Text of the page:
For an explanation of this project, click here: The Cashman Legacy Project
For Part 1, Trade 1, click here: Part 1, Trade 1 (Knoblauch)
PART 1, TRADE 2
February 1, 1999. The Yankees traded Mike Lowell to the Florida Marlins for a package of three young pitchers – Ed Yarnall, Todd Noel, and Mark Johnson.
Ouch. I already know at the outset that this trade was one that didn’t work out. The pieces were in place, the Yankees needed young pitching, and the players they received were high-end minor leaguers, but… well, let’s take a look.
In 1998, the Yankees won 114 games enroute to a World Series Championship. Outside of the twenty-six year old Andy Pettitte, the main starting pitchers on that team were not young. The rest of the staff consisted of David Wells (35), David Cone (35), Orlando Hernandez (32), and Hideki Irabu (29). The only other Yankees pitcher to make a significant amount of starts was the twenty-six year old Ramiro Mendoza who started 14 games that year.
The only top pitching prospect for the Yankees at the time was Ryan Bradley who had pitched a grand total of three games at AAA (Columbus) in 1998 (after pitching all of three games at AA (Norwich)). A year previously, the Yankees had traded their best pitching prospect, Eric Milton, for Chuck Knoblauch. It seems clear that the purpose of this trade was to bolster the Yankees pitching depth by adding some high quality young arms. In fact, that was exactly how the trade was reported by the New York Times.
Let’s take a look at each of the pitchers the Yankees received in this trade:
Ed Yarnall – Yarnall was a tall (6’, 3”) left-handed pitcher. With some minor league success, he was the highest touted prospect the Yankees received in the deal. Before the 1998 season, he was ranked in the Top-100 prospects (#60) by Baseball America. The Marlins had received Yarnall from the New York Mets as part of the package for Mike Piazza. A lot of baseball was very high on this kid. In 1998 between the Mets' and Marlins’ systems, in AA and AAA, Yarnall pitched to a 13-5, 3.76 with 114 strikeouts in 131.2 innings. He was tall, strong, and left-handed. The future seemed bright for Ed Yarnall.
And, right after the trade, Yarnall didn’t disappoint. Pitching for the Columbus Clippers in 1999, Ed Yarnall went 13-4, 3.47 in 23 starts. He struck out 146 batters in 145.1 innings. After the season, he was ranked (again by Baseball America) as one of the Top 10 Prospects from the International League and the 55th best prospect in baseball. He even appeared in five games with the Yankees and did well. After one year in the Yankees organization, his first full year at AAA, Yarnall’s stock was actually rising!
In 2000, Yarnall spent most of his time again at AAA. In 10 starts there, he pitched only 49 innings and has a 2-1, 4.56 record when, on July 12, he was traded to the Cincinnati Reds as part of the package that brought the Yankees Denny Neagle. Unfortunately, this return was not great. Denny Neagle pitched to an unimpressive 7-7, 5.81 record with the Yankees.
In spite of the promise, the Yankees didn’t get much from Ed Yarnall. He pitched in only seven big league games (he pitched in two games in 2000) with the Yankees and was traded as part of a package for an underwhelming big leaguer. After that 2000 season, Yarnall was released by the Reds organization and he went off to pitch in Japan. He returned to play in the minor leagues, but never again played big league ball.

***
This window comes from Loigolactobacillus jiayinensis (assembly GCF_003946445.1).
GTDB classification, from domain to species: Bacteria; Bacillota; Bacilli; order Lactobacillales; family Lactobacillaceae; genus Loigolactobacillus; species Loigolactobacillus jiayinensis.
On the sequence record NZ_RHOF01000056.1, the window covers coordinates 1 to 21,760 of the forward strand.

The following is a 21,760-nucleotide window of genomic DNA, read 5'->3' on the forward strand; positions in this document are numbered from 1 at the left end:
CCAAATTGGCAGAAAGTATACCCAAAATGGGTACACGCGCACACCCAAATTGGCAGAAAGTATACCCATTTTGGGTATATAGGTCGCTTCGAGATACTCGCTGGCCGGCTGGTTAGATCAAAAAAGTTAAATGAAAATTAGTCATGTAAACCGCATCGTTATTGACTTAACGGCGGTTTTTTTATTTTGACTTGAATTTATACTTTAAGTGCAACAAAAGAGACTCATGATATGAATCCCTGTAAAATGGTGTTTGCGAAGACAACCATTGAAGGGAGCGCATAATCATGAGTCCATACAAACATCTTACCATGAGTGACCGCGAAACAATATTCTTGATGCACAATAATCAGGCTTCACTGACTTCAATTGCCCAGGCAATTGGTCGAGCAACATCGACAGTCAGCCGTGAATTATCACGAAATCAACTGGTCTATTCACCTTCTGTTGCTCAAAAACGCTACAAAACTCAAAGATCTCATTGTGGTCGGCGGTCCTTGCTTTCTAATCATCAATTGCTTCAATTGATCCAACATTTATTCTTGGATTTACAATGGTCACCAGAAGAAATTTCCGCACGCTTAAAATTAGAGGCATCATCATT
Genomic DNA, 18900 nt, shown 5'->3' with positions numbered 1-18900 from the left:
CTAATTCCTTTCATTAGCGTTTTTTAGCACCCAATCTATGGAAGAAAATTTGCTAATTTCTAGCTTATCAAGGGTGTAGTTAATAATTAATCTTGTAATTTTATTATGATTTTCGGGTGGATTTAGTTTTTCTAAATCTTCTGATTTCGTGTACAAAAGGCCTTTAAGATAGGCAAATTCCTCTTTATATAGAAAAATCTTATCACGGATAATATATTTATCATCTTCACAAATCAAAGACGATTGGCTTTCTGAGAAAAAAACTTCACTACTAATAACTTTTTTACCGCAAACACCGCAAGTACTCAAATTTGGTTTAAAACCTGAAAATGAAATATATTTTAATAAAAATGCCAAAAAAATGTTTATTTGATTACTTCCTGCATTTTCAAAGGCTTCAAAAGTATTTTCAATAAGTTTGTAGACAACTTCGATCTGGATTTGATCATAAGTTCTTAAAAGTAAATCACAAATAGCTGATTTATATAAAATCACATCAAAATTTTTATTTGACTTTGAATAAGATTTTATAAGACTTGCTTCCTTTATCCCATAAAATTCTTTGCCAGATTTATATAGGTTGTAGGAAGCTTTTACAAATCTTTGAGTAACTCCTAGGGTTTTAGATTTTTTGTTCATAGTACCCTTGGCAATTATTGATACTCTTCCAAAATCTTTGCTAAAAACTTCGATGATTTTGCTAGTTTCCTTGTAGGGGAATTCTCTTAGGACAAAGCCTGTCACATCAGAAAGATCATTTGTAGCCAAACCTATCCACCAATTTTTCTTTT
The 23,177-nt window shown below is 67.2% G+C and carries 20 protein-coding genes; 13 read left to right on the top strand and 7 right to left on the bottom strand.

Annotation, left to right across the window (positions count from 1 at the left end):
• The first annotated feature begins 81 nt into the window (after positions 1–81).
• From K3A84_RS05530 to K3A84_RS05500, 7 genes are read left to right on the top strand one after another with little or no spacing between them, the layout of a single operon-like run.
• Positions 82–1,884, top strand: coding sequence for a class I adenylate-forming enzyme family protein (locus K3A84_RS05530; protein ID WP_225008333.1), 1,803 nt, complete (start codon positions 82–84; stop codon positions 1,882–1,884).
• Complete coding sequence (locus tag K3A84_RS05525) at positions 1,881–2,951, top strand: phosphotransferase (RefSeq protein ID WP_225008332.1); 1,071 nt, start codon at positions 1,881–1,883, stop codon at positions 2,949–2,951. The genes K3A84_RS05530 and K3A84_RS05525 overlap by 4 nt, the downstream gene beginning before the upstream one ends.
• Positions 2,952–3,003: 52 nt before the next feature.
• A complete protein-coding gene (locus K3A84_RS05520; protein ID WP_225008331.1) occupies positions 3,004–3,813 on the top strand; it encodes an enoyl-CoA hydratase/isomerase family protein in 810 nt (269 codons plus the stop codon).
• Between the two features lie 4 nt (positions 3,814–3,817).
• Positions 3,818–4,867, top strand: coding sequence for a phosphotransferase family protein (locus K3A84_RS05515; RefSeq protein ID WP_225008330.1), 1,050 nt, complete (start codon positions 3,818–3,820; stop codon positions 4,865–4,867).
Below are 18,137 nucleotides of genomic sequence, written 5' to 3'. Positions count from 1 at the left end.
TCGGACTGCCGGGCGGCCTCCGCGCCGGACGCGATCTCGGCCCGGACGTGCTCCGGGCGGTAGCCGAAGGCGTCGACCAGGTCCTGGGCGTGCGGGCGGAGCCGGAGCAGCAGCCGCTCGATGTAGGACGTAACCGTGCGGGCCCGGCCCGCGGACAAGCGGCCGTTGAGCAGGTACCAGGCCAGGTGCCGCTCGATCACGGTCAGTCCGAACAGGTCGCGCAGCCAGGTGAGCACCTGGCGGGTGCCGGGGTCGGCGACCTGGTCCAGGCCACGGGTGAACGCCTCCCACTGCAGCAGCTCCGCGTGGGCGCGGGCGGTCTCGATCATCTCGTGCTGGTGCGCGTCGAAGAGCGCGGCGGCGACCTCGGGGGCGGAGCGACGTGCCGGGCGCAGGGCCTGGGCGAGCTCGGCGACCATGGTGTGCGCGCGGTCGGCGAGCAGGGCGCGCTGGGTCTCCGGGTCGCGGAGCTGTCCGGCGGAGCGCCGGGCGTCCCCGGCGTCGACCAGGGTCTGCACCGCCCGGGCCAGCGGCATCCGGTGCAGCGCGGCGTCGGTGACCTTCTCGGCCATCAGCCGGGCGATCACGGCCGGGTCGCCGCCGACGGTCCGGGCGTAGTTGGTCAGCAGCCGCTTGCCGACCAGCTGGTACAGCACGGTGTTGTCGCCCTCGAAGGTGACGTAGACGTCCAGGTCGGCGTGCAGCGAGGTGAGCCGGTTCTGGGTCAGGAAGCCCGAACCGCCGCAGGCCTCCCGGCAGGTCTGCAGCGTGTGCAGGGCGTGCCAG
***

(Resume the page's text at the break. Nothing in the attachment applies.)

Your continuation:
Todd Noel – Todd Noel was a tall (6’, 4”) right-handed pitcher and had been a first round draft pick in 1996 by the Chicago Cubs. Noel had been traded to the Marlins for Felix Heredia (who would later become a Yankee). Noel had never pitched above single-A ball at the time of the trade – and never would. His career was over after pitching four games for high-A Tampa in 2000.
Mark J Johnson – Mark J. Johnson was also a tall (6’, 3”) right hander and was also a first-round draft pick (1996). In two seasons prior to the trade, Johnson had pitched 297 Minor League innings. He had a high-upside, but after one season with the Yankee organization (pitching as high as AA), he was selected by the Tigers in the Rule 5 draft.
In sum, the Yankees got a total of seven games from Ed Yarnall and some mediocre to poor pitching from Denny Neagle for half of a season in exchange for Mike Lowell, a highly regarded Yankees farm hand who was blocked at third base because of Scott Brosius’ surprising performance as a Yankee. Most people felt that Lowell was going to be a star for the Yankees.
While it seemed, on paper at least, like the Yankees were getting three potentially impactful big league pitchers, it didn’t work out. If the trade seemed to have upside, that upside was never realized.
Mike Lowell, on the other hand, became a star…
In six seasons with the Marlins, Lowell batted .272/.339/.462 with 143 home runs. He went to three All-Star games and earned a Silver Slugger Award and a Gold Glove. Lowell was on the 2003 Marlins World Championship team that defeated the Yankees. After the 2005 season, Lowell went to the Red Sox in a package for Hanley Ramirez and others. Lowell played five years with Boston, batting .290 over that span with 80 more homers and one more All-Star appearance. Lowell won the 2007 World Series MVP Award as he helped the Red Sox to the World Championship.
In 13 Major League seasons, Mike Lowell was a 24.8 WAR player.
This was a tough one to assign a final grade to. On paper, it looked like a fair swap – a highly regarded third base prospect for three future big league arms – all also highly regarded. The results speak to a failing grade, but because the trade at least made sense at the time, even if it didn’t work out, I’ll assign a final grade of a D- for this trade - one that didn’t work out at all for the Yankees or Brian Cashman.
Grading thus far:
Chuck Knoblauch trade: B+ (3.3)
Mike Lowell trade: D- (0.7)
Overall GPA: C (2.0)